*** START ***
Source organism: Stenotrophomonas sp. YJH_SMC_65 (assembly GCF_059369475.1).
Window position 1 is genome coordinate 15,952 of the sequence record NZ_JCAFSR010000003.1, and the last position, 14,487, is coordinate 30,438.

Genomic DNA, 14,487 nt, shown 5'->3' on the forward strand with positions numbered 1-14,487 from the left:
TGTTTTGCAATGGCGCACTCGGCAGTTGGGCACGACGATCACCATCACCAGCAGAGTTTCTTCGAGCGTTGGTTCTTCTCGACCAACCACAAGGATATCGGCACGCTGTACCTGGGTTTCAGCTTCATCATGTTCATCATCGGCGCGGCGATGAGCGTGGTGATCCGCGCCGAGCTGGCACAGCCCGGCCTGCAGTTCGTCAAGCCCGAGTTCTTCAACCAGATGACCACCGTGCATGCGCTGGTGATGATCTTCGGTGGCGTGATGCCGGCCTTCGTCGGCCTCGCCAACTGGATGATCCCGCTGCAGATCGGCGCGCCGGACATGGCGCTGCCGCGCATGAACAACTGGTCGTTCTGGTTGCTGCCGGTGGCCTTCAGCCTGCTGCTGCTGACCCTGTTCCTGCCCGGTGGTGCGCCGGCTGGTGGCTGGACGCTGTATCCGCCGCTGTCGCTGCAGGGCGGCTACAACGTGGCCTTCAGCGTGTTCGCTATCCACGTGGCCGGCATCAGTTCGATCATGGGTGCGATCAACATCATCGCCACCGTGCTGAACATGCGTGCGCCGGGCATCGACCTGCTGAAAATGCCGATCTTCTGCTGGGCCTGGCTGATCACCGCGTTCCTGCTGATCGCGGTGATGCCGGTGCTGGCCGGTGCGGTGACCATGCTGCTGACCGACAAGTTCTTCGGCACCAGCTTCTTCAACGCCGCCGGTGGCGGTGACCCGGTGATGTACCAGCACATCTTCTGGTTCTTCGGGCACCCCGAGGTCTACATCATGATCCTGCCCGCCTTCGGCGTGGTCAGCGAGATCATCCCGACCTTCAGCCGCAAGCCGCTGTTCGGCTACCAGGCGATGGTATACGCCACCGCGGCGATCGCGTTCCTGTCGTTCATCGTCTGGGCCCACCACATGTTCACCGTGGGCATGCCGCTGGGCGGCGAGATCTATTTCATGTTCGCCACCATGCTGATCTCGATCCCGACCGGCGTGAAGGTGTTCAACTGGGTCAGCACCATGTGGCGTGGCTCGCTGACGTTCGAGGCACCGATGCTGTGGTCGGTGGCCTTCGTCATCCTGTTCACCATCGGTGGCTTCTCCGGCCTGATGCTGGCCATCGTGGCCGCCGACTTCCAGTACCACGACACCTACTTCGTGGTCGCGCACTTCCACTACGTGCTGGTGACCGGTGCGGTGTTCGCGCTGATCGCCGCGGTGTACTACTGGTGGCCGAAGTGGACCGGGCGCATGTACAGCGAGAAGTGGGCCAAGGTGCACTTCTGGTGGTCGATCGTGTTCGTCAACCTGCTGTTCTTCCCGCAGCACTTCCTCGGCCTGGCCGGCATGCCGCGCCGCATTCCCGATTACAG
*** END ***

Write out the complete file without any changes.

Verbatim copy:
Source organism: Stenotrophomonas sp. YJH_SMC_65 (assembly GCF_059369475.1).
Window position 1 is genome coordinate 15,952 of the sequence record NZ_JCAFSR010000003.1, and the last position, 14,487, is coordinate 30,438.

Genomic DNA, 14,487 nt, shown 5'->3' on the forward strand with positions numbered 1-14,487 from the left:
TGTTTTGCAATGGCGCACTCGGCAGTTGGGCACGACGATCACCATCACCAGCAGAGTTTCTTCGAGCGTTGGTTCTTCTCGACCAACCACAAGGATATCGGCACGCTGTACCTGGGTTTCAGCTTCATCATGTTCATCATCGGCGCGGCGATGAGCGTGGTGATCCGCGCCGAGCTGGCACAGCCCGGCCTGCAGTTCGTCAAGCCCGAGTTCTTCAACCAGATGACCACCGTGCATGCGCTGGTGATGATCTTCGGTGGCGTGATGCCGGCCTTCGTCGGCCTCGCCAACTGGATGATCCCGCTGCAGATCGGCGCGCCGGACATGGCGCTGCCGCGCATGAACAACTGGTCGTTCTGGTTGCTGCCGGTGGCCTTCAGCCTGCTGCTGCTGACCCTGTTCCTGCCCGGTGGTGCGCCGGCTGGTGGCTGGACGCTGTATCCGCCGCTGTCGCTGCAGGGCGGCTACAACGTGGCCTTCAGCGTGTTCGCTATCCACGTGGCCGGCATCAGTTCGATCATGGGTGCGATCAACATCATCGCCACCGTGCTGAACATGCGTGCGCCGGGCATCGACCTGCTGAAAATGCCGATCTTCTGCTGGGCCTGGCTGATCACCGCGTTCCTGCTGATCGCGGTGATGCCGGTGCTGGCCGGTGCGGTGACCATGCTGCTGACCGACAAGTTCTTCGGCACCAGCTTCTTCAACGCCGCCGGTGGCGGTGACCCGGTGATGTACCAGCACATCTTCTGGTTCTTCGGGCACCCCGAGGTCTACATCATGATCCTGCCCGCCTTCGGCGTGGTCAGCGAGATCATCCCGACCTTCAGCCGCAAGCCGCTGTTCGGCTACCAGGCGATGGTATACGCCACCGCGGCGATCGCGTTCCTGTCGTTCATCGTCTGGGCCCACCACATGTTCACCGTGGGCATGCCGCTGGGCGGCGAGATCTATTTCATGTTCGCCACCATGCTGATCTCGATCCCGACCGGCGTGAAGGTGTTCAACTGGGTCAGCACCATGTGGCGTGGCTCGCTGACGTTCGAGGCACCGATGCTGTGGTCGGTGGCCTTCGTCATCCTGTTCACCATCGGTGGCTTCTCCGGCCTGATGCTGGCCATCGTGGCCGCCGACTTCCAGTACCACGACACCTACTTCGTGGTCGCGCACTTCCACTACGTGCTGGTGACCGGTGCGGTGTTCGCGCTGATCGCCGCGGTGTACTACTGGTGGCCGAAGTGGACCGGGCGCATGTACAGCGAGAAGTGGGCCAAGGTGCACTTCTGGTGGTCGATCGTGTTCGTCAACCTGCTGTTCTTCCCGCAGCACTTCCTCGGCCTGGCCGGCATGCCGCGCCGCATTCCCGATTACAG